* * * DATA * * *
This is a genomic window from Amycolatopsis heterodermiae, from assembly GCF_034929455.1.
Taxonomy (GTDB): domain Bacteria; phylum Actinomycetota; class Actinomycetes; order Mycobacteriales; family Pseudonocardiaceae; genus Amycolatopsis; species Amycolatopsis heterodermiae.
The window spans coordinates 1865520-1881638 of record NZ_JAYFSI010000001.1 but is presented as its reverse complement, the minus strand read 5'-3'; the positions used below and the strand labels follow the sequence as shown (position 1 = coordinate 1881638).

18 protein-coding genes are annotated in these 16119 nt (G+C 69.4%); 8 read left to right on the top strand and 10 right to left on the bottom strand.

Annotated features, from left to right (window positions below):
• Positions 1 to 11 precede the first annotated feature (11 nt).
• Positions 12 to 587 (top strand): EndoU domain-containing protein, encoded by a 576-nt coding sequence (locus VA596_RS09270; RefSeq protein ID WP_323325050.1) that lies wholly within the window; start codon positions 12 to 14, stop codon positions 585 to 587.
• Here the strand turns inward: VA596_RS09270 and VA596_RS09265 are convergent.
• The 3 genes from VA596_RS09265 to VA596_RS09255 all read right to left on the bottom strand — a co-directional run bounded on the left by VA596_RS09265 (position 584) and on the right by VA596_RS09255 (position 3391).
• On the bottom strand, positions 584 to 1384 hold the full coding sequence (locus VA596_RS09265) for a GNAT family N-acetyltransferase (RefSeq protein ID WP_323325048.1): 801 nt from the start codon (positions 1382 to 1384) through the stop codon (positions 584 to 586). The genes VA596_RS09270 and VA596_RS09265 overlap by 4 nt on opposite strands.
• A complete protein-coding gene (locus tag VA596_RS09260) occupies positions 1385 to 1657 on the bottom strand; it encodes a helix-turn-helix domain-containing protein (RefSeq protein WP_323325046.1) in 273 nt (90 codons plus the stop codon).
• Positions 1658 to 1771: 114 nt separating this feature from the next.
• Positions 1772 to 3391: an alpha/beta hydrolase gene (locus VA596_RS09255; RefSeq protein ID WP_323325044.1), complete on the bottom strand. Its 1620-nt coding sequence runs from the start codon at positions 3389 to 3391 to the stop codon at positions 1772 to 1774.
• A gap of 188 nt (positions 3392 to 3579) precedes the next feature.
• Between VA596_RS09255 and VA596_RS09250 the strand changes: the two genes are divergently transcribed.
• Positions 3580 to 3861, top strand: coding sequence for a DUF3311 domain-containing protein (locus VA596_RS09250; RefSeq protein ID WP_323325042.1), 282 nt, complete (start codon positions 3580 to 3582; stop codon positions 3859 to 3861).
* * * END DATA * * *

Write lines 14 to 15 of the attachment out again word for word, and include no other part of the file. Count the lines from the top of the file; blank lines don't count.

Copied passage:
• A gap of 188 nt (positions 3392 to 3579) precedes the next feature.
• Between VA596_RS09255 and VA596_RS09250 the strand changes: the two genes are divergently transcribed.